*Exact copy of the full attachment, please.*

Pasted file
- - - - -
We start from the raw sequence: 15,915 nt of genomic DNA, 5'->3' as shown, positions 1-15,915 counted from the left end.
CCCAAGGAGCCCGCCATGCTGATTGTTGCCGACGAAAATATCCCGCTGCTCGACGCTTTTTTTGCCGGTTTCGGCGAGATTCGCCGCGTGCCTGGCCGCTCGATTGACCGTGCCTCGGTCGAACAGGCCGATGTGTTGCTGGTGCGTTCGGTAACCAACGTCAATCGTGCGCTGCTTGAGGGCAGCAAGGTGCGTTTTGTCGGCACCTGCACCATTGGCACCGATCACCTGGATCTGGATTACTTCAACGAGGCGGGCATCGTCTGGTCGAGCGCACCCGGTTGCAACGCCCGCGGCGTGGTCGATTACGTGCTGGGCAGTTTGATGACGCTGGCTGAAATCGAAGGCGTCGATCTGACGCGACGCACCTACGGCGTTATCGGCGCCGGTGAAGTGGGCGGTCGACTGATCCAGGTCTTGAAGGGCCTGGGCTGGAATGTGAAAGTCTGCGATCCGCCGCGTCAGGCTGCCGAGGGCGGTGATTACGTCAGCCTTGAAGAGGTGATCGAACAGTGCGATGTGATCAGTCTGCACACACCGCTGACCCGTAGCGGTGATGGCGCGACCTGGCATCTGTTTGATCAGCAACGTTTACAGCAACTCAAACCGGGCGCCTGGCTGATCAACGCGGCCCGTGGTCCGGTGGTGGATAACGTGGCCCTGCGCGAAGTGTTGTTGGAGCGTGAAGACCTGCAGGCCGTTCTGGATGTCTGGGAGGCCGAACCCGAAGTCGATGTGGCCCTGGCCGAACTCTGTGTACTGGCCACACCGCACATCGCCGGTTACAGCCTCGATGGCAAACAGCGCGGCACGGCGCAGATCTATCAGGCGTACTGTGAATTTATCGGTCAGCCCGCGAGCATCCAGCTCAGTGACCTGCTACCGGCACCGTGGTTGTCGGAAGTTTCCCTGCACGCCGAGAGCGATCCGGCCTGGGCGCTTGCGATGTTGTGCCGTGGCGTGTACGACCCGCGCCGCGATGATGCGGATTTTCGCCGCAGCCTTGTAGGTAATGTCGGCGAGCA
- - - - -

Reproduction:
We start from the raw sequence: 15,915 nt of genomic DNA, 5'->3' as shown, positions 1-15,915 counted from the left end.
CCCAAGGAGCCCGCCATGCTGATTGTTGCCGACGAAAATATCCCGCTGCTCGACGCTTTTTTTGCCGGTTTCGGCGAGATTCGCCGCGTGCCTGGCCGCTCGATTGACCGTGCCTCGGTCGAACAGGCCGATGTGTTGCTGGTGCGTTCGGTAACCAACGTCAATCGTGCGCTGCTTGAGGGCAGCAAGGTGCGTTTTGTCGGCACCTGCACCATTGGCACCGATCACCTGGATCTGGATTACTTCAACGAGGCGGGCATCGTCTGGTCGAGCGCACCCGGTTGCAACGCCCGCGGCGTGGTCGATTACGTGCTGGGCAGTTTGATGACGCTGGCTGAAATCGAAGGCGTCGATCTGACGCGACGCACCTACGGCGTTATCGGCGCCGGTGAAGTGGGCGGTCGACTGATCCAGGTCTTGAAGGGCCTGGGCTGGAATGTGAAAGTCTGCGATCCGCCGCGTCAGGCTGCCGAGGGCGGTGATTACGTCAGCCTTGAAGAGGTGATCGAACAGTGCGATGTGATCAGTCTGCACACACCGCTGACCCGTAGCGGTGATGGCGCGACCTGGCATCTGTTTGATCAGCAACGTTTACAGCAACTCAAACCGGGCGCCTGGCTGATCAACGCGGCCCGTGGTCCGGTGGTGGATAACGTGGCCCTGCGCGAAGTGTTGTTGGAGCGTGAAGACCTGCAGGCCGTTCTGGATGTCTGGGAGGCCGAACCCGAAGTCGATGTGGCCCTGGCCGAACTCTGTGTACTGGCCACACCGCACATCGCCGGTTACAGCCTCGATGGCAAACAGCGCGGCACGGCGCAGATCTATCAGGCGTACTGTGAATTTATCGGTCAGCCCGCGAGCATCCAGCTCAGTGACCTGCTACCGGCACCGTGGTTGTCGGAAGTTTCCCTGCACGCCGAGAGCGATCCGGCCTGGGCGCTTGCGATGTTGTGCCGTGGCGTGTACGACCCGCGCCGCGATGATGCGGATTTTCGCCGCAGCCTTGTAGGTAATGTCGGCGAGCA